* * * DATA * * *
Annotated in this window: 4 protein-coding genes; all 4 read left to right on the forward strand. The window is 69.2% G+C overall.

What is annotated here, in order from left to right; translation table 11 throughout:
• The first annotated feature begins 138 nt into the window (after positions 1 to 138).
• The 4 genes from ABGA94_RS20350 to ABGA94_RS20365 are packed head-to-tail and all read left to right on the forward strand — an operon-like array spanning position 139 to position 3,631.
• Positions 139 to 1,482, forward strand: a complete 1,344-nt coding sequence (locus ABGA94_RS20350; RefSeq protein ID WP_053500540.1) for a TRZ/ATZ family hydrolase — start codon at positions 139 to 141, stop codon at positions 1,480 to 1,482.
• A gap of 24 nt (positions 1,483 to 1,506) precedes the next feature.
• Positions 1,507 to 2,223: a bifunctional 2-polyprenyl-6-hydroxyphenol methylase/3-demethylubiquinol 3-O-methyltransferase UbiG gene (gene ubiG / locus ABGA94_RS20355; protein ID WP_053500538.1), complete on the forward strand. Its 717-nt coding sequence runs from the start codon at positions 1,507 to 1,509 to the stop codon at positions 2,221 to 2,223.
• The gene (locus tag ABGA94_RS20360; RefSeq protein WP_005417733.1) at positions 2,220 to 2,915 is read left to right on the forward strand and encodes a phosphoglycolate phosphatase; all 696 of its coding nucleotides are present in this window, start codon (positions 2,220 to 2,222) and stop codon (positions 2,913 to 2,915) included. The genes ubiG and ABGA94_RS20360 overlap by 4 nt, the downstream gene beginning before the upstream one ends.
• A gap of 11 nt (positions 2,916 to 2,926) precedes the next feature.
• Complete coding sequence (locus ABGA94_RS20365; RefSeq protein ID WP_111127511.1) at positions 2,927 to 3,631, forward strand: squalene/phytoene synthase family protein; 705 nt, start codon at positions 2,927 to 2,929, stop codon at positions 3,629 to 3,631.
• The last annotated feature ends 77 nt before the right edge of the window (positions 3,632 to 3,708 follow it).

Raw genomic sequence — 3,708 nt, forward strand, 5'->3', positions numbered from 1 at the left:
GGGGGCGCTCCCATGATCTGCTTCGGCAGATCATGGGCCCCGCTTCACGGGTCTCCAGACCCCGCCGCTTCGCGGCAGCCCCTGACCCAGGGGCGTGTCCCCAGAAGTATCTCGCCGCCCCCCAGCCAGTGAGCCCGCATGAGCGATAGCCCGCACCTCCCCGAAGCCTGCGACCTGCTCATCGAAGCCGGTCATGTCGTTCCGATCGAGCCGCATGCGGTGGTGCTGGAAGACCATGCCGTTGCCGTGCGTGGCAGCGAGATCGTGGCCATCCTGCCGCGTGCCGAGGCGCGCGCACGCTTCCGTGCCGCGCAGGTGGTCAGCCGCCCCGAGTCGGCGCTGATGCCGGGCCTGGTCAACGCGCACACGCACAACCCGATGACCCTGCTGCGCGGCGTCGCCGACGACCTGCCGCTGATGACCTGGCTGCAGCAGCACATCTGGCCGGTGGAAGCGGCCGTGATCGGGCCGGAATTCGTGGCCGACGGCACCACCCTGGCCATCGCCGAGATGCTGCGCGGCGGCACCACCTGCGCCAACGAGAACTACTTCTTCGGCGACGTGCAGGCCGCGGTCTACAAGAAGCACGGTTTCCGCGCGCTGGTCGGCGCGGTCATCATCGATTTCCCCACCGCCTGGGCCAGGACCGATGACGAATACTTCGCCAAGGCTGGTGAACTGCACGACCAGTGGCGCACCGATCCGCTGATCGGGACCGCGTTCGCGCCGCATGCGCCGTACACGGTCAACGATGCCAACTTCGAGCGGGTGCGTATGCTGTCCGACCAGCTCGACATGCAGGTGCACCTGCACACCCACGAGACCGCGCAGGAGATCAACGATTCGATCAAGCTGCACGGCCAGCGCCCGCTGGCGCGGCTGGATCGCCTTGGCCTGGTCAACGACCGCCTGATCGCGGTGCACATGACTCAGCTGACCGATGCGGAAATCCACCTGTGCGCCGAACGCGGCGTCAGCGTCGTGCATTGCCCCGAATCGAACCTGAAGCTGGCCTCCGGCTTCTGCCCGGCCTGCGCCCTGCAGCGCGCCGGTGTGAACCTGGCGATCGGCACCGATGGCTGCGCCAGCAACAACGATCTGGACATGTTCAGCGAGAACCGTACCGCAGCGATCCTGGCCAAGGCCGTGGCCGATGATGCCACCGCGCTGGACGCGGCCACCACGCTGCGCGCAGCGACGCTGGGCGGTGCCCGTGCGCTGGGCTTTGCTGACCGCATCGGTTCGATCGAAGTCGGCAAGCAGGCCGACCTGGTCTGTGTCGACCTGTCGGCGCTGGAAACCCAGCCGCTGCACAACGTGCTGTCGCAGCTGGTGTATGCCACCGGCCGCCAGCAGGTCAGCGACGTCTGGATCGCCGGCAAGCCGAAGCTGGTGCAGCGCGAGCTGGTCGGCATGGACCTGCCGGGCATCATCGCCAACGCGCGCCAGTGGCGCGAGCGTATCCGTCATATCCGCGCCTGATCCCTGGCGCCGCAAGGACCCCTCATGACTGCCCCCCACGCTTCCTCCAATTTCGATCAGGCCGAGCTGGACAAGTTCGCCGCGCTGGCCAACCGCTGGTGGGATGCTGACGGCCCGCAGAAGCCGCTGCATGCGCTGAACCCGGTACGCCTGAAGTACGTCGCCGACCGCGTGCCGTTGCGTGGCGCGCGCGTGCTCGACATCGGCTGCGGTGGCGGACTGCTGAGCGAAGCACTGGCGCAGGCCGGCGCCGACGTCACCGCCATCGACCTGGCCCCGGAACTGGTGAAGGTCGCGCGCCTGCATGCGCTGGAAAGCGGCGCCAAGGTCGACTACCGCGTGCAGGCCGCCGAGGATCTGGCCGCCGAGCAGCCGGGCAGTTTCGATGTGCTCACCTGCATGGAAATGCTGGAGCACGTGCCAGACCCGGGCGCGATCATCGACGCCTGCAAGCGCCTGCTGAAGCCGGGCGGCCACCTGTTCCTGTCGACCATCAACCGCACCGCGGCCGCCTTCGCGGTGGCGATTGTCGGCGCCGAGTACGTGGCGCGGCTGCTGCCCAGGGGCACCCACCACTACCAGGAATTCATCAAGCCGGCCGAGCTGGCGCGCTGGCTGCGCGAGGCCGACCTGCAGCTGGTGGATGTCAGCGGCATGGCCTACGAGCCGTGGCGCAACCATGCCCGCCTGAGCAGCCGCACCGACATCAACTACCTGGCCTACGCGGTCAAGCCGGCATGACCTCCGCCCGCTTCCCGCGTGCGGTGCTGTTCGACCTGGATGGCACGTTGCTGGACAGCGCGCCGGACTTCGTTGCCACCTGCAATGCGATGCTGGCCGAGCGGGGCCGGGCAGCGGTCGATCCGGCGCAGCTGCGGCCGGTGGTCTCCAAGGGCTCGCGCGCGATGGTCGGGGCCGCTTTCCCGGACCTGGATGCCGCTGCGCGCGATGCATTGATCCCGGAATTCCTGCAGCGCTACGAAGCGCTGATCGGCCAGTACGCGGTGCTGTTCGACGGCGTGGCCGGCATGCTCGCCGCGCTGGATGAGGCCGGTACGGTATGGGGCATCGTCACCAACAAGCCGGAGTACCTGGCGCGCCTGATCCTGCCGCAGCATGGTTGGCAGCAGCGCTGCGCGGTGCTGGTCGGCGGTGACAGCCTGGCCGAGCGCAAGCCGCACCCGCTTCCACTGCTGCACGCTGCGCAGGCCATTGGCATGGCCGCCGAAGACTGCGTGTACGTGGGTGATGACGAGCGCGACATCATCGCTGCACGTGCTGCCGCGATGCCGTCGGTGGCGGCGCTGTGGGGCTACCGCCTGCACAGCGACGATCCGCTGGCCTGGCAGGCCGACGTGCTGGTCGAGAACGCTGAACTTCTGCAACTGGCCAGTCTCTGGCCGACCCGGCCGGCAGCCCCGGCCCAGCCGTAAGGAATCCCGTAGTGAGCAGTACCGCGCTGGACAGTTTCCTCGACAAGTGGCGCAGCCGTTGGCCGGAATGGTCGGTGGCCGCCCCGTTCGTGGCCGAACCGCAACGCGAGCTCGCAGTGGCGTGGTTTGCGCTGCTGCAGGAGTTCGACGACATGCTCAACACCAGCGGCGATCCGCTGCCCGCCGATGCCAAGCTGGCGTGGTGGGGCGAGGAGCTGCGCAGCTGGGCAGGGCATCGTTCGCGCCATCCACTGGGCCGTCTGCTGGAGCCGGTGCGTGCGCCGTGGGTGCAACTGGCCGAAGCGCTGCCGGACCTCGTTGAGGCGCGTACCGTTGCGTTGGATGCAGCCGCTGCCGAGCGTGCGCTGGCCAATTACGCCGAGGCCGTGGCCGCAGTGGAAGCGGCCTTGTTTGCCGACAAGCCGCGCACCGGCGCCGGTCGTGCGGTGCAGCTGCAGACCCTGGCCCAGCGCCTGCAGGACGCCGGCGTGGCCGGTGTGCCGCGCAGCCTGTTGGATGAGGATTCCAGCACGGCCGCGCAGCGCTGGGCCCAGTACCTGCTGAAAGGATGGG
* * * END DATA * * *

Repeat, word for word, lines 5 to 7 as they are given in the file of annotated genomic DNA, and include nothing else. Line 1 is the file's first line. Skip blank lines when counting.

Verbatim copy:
• Positions 139 to 1,482, forward strand: a complete 1,344-nt coding sequence (locus ABGA94_RS20350; RefSeq protein ID WP_053500540.1) for a TRZ/ATZ family hydrolase — start codon at positions 139 to 141, stop codon at positions 1,480 to 1,482.
• A gap of 24 nt (positions 1,483 to 1,506) precedes the next feature.
• Positions 1,507 to 2,223: a bifunctional 2-polyprenyl-6-hydroxyphenol methylase/3-demethylubiquinol 3-O-methyltransferase UbiG gene (gene ubiG / locus ABGA94_RS20355; protein ID WP_053500538.1), complete on the forward strand. Its 717-nt coding sequence runs from the start codon at positions 1,507 to 1,509 to the stop codon at positions 2,221 to 2,223.